Hannah graduated with First Class Honours in BSc Archaeology with Forensic Science from University of Exeter in 2014, and was also the recipient of an award for the Best Finalist Dissertation in Archaeology and Dean's Commendation.
The following year Hannah completed a MSc in Forensic Osteology from Bournemouth University, graduating in 2016 with Distinction. The thesis written, as part of this postgraduate degree, was concerned with investigating the structural and mechanical properties of synthetic bone, which led to an interest in the field of bone biomechanics.
Hannah is now a full-time PhD student at Cranfield University, working under the supervision of Professor Peter Zioupos and Dr Nicholas Marquez-Grant.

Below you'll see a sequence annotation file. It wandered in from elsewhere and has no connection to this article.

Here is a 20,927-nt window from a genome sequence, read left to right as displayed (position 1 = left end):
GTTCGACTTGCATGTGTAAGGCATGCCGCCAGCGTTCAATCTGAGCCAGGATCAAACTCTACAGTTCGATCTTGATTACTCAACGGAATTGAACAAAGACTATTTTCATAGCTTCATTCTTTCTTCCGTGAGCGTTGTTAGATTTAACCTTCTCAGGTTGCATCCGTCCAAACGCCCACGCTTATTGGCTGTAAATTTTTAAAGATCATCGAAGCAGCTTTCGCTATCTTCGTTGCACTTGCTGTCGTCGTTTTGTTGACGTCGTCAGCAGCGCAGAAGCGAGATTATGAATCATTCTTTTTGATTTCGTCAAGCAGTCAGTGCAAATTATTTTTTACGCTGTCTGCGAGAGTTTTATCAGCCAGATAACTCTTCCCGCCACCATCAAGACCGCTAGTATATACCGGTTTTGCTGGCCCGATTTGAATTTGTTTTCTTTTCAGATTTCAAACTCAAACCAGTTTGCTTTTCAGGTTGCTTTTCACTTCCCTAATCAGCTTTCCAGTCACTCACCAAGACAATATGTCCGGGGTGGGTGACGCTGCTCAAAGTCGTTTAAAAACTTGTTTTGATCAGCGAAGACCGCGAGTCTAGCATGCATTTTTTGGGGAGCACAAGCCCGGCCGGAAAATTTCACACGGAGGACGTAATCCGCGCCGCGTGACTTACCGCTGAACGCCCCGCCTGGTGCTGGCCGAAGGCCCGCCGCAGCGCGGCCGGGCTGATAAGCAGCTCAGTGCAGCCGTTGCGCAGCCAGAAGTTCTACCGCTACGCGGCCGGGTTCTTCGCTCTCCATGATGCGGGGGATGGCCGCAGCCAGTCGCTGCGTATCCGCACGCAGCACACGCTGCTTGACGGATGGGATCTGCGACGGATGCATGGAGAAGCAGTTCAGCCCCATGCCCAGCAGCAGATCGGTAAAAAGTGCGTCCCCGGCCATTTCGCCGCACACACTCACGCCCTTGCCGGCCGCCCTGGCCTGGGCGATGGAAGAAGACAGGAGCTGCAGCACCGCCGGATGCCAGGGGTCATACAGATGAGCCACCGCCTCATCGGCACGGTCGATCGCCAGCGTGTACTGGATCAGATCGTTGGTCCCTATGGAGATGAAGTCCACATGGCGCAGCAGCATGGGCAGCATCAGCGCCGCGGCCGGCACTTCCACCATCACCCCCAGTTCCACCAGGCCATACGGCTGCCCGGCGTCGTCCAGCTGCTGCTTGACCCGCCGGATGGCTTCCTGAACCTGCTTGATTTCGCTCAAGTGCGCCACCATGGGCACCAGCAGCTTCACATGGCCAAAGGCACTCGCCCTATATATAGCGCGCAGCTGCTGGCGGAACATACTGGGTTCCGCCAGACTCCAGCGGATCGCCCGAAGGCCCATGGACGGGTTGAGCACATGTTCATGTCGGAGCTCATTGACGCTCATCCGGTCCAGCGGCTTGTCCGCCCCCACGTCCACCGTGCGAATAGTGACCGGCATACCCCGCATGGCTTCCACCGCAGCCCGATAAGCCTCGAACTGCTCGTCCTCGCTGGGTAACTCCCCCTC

Hannah is currently working on her doctoral research concerning forensic science aspects of the ageing skeleton, focusing specifically on the rib and clavicle bones. A combination of non-invasive and invasive methods will be used to better assess changes that occur to the internal structure and mechanical properties of these skeletal elements with age.
The techniques included in the adopted multimethod and inter-disciplinary approach are micro-computed tomography, dynamic mechanical analysis, nanoindentation and DSC-TGA.
Hannah is also currently working in collaboration with Dr Elena Kranioti and Andrea Bonicelli from Edinburgh University.
Cranfield Online Research Data (CORD) Portfolio: https://figshare.com/authors/Hannah_McGivern/3188730
- McGivern H, Greenwood C, Marquez-Grant N & Zioupos P (2018) Getting to the bare bones of the age –related changes to the mechanical and structural properties of the clavicle. In: Bone Research Society (BRS) Annual Meeting, Stripe Building, King Alfred Campus, University of Winchester, Winchester, 27-29 June 2018.